Re: fork on processes with lots of memory

From: Hugh Dickins
Date: Wed Jan 27 2016 - 22:09:57 EST

On Tue, 26 Jan 2016, Felix von Leitner wrote:
> > Dear Linux kernel devs,
> > I talked to someone who uses large Linux based hardware to run a
> > process with huge memory requirements (think 4 GB), and he told me that
> > if they do a fork() syscall on that process, the whole system comes to
> > standstill. And not just for a second or two. He said they measured a 45
> > minute (!) delay before the system became responsive again.
> I'm sorry, I meant 4 TB not 4 GB.
> I'm not used to working with that kind of memory sizes.
> > Their working theory is that all the pages need to be marked copy-on-write
> > in both processes, and if you touch one page, a copy needs to be made,
> > and than just takes a while if you have a billion pages.
> > I was wondering if there is any advice for such situations from the
> > memory management people on this list.
> > In this case the fork was for an execve afterwards, but I was going to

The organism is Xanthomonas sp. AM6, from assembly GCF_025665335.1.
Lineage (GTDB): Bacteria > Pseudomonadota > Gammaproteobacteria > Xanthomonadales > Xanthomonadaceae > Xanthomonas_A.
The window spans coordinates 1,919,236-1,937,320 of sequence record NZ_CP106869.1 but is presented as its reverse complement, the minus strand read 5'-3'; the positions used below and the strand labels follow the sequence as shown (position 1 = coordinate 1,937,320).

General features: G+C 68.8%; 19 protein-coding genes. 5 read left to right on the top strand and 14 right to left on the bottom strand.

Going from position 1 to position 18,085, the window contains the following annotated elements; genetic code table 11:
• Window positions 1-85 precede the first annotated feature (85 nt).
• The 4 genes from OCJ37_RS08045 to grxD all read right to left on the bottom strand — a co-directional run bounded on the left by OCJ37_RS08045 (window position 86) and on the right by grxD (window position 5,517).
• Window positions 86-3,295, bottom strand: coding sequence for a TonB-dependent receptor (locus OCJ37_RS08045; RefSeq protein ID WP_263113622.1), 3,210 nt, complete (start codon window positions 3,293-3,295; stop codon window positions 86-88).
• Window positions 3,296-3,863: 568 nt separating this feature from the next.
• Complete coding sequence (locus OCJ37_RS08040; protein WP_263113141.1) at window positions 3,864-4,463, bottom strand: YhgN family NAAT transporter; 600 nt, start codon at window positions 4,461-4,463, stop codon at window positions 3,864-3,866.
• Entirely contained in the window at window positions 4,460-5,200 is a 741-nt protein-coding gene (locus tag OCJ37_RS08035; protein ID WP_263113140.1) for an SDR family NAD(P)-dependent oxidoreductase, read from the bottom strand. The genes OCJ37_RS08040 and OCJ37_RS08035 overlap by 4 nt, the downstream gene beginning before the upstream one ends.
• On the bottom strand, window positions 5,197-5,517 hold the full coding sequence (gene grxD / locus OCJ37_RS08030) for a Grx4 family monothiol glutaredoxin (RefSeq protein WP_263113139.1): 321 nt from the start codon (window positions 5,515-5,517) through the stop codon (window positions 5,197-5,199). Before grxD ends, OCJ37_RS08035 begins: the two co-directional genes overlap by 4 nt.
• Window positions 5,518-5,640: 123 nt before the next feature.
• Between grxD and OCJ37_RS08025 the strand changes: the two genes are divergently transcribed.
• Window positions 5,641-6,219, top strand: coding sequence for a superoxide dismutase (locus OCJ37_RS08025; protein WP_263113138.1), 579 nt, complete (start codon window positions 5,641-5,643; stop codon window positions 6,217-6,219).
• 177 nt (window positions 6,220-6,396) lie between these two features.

> > recommend fork to them for something else that can not be tricked around
> > with vfork.
> > Can anyone comment on whether the 45 minute number sounds like it could
> > be real? When I heard it, I was flabberghasted. But the other person
> > swore it was real. Can a fork cause this much of a delay? Is there a way
> > to work around it?
> > I was going to recommend the fork to create a boundary between the
> > processes, so that you can recover from memory corruption in one
> > process. In fact, after the fork I would want to munmap almost all of
> > the shared pages anyway, but there is no way to tell fork that.

You might find madvise(addr, length, MADV_DONTFORK) helpful:
that tells fork not to duplicate the given range in the child.


> > Thanks,
> > Felix
> > PS: Please put me on Cc if you reply, I'm not subscribed to this mailing
> > list.